Earlier this year Uber arrived in Chester, actually it kind of happened twice, as I understand it they got sent away with a flea in their ear the first time for flouting licensing regulations and then came back and actually started adhering to more of them. I’m not a fan of Uber at all, but on some level you have to admire what they have done. Which is to properly disrupt a settled industry. Until they came along there was no global brand in taxi travel, now you have the same name and the same app in most major cities around the world. So ultimate in consumer convenience, but what is the downside?
Well for a start the drivers. While I was driving private hire in this city for one of the large firms, I paid a fixed ‘settle’ to them every week, on average it was 13% of the money I took in the week. Uber works on the basis of charging drivers a fixed 25% on every job. So if you’re really only doing it part time, you might be better off as a driver, but as soon as you want to earn a decent living you are going to need to work longer hours.
What about the local economy?
The private hire firm I worked for was run by some local people, so the bosses live in the city, most of the staff in the office are from the city and the majority of the drivers are local, and all as far as I am aware pay their share of tax. Large corporations are known for not paying their share of tax, and aside from the drivers won’t need to employ anyone from your local city.
Is there a downside for customers?
As it happens yes! Have you heard of surge pricing? Basically the price changes depending on supply and demand. At times of heavy demand, charges of upto 37x the standard fare have been known in some places. As a consumer do you want to risk being charge through the nose, just because its ‘busy’? You won’t find your local private hire firms doing this, certainly not in Chester. And Hackney carriages (black cabs) have their pricing set by the local council so can’t charge extra.
How has this been able to happen?
The finger, as far as I am concerned is pointed directly at the industry itself, the taxi companies and drivers who have become complacent and not improved for years. Its n industry renowned for shoddy service, being rude to customers and lateness. Uber only have to be a bit more convenient and slightly better at customer service than everyone else and BINGO they are in.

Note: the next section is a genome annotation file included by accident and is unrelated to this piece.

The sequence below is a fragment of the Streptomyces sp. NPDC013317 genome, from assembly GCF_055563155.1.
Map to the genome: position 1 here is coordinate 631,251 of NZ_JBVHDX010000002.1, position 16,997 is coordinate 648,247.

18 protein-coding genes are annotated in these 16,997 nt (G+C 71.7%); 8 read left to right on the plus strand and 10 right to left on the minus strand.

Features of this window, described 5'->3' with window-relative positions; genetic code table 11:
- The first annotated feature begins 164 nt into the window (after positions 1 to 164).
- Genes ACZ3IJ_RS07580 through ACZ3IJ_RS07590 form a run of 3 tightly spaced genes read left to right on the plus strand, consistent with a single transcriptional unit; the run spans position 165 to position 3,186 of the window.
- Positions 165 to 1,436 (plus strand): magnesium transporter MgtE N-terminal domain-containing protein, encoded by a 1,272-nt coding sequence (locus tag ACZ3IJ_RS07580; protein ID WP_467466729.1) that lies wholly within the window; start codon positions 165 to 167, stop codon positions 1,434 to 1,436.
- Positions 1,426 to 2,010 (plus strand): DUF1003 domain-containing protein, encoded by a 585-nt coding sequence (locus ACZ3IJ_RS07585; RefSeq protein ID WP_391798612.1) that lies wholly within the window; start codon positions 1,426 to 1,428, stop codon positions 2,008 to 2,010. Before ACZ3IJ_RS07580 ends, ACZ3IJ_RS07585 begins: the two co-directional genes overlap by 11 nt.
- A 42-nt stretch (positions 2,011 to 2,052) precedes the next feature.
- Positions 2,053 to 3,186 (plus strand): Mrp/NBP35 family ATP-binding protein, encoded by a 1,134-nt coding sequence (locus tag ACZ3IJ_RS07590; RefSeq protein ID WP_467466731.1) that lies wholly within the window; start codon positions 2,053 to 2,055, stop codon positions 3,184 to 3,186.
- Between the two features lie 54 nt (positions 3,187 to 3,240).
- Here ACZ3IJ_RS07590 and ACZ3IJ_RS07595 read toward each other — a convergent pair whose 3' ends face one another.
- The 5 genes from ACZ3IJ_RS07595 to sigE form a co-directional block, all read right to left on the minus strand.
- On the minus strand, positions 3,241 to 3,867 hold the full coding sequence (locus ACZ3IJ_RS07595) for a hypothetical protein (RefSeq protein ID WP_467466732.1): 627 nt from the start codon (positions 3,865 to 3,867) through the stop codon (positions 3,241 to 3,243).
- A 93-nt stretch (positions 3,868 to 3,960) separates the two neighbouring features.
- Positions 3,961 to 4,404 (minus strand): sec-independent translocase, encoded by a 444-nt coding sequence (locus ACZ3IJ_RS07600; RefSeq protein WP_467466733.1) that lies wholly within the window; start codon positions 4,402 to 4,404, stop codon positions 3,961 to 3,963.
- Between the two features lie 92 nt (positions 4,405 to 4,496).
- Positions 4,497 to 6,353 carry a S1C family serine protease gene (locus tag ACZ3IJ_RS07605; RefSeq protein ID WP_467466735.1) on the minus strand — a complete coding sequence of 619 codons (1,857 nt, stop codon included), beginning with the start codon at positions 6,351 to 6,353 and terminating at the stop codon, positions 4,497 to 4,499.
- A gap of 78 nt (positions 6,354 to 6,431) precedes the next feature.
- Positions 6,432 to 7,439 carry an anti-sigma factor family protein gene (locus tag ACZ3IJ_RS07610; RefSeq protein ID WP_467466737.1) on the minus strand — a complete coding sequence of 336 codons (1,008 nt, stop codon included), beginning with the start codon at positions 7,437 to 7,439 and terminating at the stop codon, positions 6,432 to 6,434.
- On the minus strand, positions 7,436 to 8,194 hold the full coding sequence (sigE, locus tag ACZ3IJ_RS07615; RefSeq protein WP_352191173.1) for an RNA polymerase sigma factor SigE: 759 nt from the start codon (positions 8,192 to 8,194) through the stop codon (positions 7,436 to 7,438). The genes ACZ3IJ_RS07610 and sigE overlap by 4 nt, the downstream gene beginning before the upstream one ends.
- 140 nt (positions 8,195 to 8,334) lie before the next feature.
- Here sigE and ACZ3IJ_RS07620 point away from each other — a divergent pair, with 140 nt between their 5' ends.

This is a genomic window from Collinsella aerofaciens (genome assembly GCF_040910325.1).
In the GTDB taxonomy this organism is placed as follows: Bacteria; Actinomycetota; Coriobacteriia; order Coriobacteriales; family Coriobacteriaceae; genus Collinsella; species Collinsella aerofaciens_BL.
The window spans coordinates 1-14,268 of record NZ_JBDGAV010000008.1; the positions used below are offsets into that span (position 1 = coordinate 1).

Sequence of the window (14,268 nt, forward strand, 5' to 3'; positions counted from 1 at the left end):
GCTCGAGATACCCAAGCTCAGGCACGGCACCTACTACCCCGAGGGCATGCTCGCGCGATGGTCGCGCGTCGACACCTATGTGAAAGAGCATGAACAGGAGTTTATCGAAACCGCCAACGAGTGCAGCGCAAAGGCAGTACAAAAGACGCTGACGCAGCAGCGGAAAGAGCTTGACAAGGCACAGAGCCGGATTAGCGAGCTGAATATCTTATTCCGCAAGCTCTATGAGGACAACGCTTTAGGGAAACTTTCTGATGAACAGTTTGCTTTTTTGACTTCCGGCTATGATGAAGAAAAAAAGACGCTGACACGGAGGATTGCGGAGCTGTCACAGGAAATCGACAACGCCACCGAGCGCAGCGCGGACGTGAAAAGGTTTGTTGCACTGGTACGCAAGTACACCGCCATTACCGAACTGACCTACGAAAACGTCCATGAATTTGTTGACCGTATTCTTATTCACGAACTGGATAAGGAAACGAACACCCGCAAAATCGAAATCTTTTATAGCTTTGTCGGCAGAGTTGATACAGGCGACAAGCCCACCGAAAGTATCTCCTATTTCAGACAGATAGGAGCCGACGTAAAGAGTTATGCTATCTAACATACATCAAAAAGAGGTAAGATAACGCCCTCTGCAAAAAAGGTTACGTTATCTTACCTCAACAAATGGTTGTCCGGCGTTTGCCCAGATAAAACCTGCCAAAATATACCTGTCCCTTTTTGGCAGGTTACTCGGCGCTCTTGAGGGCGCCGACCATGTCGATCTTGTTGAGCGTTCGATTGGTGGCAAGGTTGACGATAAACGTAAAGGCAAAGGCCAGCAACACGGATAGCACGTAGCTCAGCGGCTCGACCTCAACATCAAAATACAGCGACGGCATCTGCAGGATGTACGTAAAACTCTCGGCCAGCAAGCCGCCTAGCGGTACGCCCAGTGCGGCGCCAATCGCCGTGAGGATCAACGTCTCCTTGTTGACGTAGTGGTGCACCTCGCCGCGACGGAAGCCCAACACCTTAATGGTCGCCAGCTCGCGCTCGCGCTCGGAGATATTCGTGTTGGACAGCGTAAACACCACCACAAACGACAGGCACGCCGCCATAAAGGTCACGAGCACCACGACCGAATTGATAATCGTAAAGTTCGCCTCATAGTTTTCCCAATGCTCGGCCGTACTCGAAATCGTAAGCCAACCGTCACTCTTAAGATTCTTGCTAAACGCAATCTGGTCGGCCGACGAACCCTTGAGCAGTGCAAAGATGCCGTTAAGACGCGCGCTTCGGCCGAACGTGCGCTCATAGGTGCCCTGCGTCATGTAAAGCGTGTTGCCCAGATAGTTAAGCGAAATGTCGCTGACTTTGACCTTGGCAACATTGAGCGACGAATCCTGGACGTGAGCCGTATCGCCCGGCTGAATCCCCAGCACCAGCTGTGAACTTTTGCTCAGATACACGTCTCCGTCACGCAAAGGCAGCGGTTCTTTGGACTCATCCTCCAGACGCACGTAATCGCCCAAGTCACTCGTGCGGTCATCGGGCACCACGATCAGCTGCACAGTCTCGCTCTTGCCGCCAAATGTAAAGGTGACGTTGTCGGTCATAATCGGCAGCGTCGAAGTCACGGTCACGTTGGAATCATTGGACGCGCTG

What can be done?
Well the hackney drivers in London have fought back, they have an app Called Gett app(Click here for more info) where you can order a black cab in much the same way you do Uber, paying online and tracking its arrival etc. I can’t help but think if they had done this before Uber appeared it would have much more traction, but still its better than nothing.
Next the whole industry needs to change its attitude to customer service. We need to provide the kind of service that makes customers want to come back to us, from being polite on the phone, and taking down all the special instructions, being on time, every time to providing tracking of the vehicle for every customer (I know some firms do, but lots don’t/can’t). And build a base of loyal customers who don’t want to go anywhere else because we look after them so well. Uber is here to stay, but remember, while Tesco and the other supermarkets have decimated the Butchers, Bakers and Greengrocers, many of these still exist and make a good living, because they offer something the large supermarket can’t, really high quality personal service.